“Your flattery’s wasted,” I remarked. “I’m merely a notary, a messenger for those who are truly important. My uncle orders me about like one of his boys, so you see there’s nothing for you to gain with me. My life isn’t nearly what you suppose it should be.”
“You have the blood of an emperor.”
“A dead emperor.”
“You have the mind of a statesman and the heart of a philosopher.”
“And those things, on my best days, serve the instincts of a wolf. I know quite well what I am, Prefect. I also know what I’m capable of, and it’s not treason.”
He puckered his lips in thought. “I wonder, Tribune, are you as innocent as you claim? Or does that even matter? Were you afraid? Your boy told me how you fought in that alley, that you didn’t run or even try to negotiate with them. Were you afraid? Paralyzed with fear? Are you a coward?”
“I fear nothing.”
“All men fear something.”
“What I fear isn’t in your power to prevent.”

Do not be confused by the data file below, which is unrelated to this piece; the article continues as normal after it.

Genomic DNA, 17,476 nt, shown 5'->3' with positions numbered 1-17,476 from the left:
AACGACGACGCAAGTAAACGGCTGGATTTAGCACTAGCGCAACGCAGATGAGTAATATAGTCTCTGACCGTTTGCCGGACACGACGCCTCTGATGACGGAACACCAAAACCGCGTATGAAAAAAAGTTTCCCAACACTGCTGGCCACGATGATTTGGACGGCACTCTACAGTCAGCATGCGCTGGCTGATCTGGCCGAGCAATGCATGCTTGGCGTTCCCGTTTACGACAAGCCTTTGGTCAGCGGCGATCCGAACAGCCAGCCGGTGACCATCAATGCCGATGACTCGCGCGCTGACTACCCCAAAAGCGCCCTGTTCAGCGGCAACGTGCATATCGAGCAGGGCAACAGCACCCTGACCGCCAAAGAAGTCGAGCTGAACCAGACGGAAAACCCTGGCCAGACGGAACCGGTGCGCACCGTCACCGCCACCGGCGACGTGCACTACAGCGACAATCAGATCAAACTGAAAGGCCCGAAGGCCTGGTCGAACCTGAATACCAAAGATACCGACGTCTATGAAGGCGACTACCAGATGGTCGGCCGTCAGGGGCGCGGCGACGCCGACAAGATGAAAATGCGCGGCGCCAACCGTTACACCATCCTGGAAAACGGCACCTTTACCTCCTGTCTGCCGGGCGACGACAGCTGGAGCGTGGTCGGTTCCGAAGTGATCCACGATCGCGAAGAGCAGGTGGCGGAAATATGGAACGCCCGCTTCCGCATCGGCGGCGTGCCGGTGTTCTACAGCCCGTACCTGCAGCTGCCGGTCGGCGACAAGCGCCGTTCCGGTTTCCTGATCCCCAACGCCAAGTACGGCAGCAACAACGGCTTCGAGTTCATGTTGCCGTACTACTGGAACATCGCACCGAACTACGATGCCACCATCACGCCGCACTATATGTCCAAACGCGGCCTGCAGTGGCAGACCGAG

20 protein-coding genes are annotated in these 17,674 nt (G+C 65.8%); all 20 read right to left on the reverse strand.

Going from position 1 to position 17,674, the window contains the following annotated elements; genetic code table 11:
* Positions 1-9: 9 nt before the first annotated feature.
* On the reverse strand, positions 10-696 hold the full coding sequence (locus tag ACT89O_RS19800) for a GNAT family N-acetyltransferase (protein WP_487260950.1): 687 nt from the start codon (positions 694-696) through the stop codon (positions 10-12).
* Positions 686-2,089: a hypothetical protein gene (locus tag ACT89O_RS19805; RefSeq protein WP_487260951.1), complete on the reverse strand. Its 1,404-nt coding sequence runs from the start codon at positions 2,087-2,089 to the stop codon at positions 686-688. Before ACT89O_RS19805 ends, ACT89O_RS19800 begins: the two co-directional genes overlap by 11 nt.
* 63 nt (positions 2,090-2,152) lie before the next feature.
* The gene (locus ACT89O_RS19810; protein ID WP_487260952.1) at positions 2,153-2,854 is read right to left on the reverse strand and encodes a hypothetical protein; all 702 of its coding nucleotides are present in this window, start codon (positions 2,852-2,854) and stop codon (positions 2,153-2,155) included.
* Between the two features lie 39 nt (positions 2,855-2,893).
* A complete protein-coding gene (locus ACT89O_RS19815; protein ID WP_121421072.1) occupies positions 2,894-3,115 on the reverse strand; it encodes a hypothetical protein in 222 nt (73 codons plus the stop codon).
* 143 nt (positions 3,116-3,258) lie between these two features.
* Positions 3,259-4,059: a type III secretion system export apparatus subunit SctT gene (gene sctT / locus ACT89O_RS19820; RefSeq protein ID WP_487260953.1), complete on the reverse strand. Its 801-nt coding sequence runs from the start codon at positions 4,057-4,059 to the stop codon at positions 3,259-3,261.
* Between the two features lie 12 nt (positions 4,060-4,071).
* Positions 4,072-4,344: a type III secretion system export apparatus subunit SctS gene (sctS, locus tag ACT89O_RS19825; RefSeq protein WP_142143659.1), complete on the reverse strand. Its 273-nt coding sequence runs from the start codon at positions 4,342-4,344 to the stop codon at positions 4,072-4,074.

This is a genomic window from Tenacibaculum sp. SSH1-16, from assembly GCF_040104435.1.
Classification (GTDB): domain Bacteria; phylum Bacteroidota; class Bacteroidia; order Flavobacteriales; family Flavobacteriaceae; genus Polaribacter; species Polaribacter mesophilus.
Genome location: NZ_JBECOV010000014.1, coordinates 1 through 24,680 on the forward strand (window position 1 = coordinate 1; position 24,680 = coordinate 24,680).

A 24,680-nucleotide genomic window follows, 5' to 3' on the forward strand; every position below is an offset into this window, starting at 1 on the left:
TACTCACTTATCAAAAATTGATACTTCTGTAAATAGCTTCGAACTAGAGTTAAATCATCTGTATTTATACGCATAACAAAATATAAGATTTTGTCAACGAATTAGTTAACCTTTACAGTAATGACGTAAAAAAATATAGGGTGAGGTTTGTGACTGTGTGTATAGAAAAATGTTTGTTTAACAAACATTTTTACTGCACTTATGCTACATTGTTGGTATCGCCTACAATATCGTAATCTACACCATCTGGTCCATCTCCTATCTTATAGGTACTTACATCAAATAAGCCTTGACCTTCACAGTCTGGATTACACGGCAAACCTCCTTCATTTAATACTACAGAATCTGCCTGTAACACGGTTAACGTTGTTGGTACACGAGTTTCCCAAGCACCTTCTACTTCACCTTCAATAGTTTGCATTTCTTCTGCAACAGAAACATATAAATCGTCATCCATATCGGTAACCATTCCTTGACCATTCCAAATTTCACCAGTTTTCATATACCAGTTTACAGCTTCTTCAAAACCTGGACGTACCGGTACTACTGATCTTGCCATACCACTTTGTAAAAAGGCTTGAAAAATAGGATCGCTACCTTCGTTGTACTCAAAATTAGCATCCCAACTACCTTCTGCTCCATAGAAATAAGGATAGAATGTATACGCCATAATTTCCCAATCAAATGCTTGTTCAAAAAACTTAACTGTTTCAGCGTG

“You don’t fear your own death?”
“Is that a threat? What makes you think I won’t inform the Augustus about your treason?”
“I’m guilty of nothing. I’ve told you what I see, not what I believe. You of all men wouldn’t confuse those two things.”
“A god visited your house last night,” I said, curious to see his reaction.
“They visit us all the time.”
“I was under the impression that you’re a member of the Church.”
“The way you talk about atheists.”
“If you’re not a Christian, you must be an atheist, since there are no other gods.” He gestured with his hand as if what he said were obvious.
“Then what of the god last night?”
“You mean, do I believe you?”
“I see you haven’t heard of my reputation.”
He rubbed his hands together and seemed to be examining the lines. Looking up from his hands, he asked, “Which god?”
He nodded and looked back at his hands. “Eyes can deceive.” He appeared amused. “Do you insist I take you at your word? Who’s your hero, Tribune? Do you have a hero? I’ve heard you have a passion for Greeks, one in particular.” I stiffened at the insinuation before he continued, “Hadrian wasn’t the worst of emperors, but he had the same misguided passion as you, and he thought himself a god. He even tried to make his own. You were trained as a philosopher, and I’ve never met a philosopher who believed in anything but his own cleverness. There are clever means to worship the old ways and the true one. It doesn’t matter. There seems no better way to condemn a man these days than to call him magician, conspirator, Pagan, or atheist.”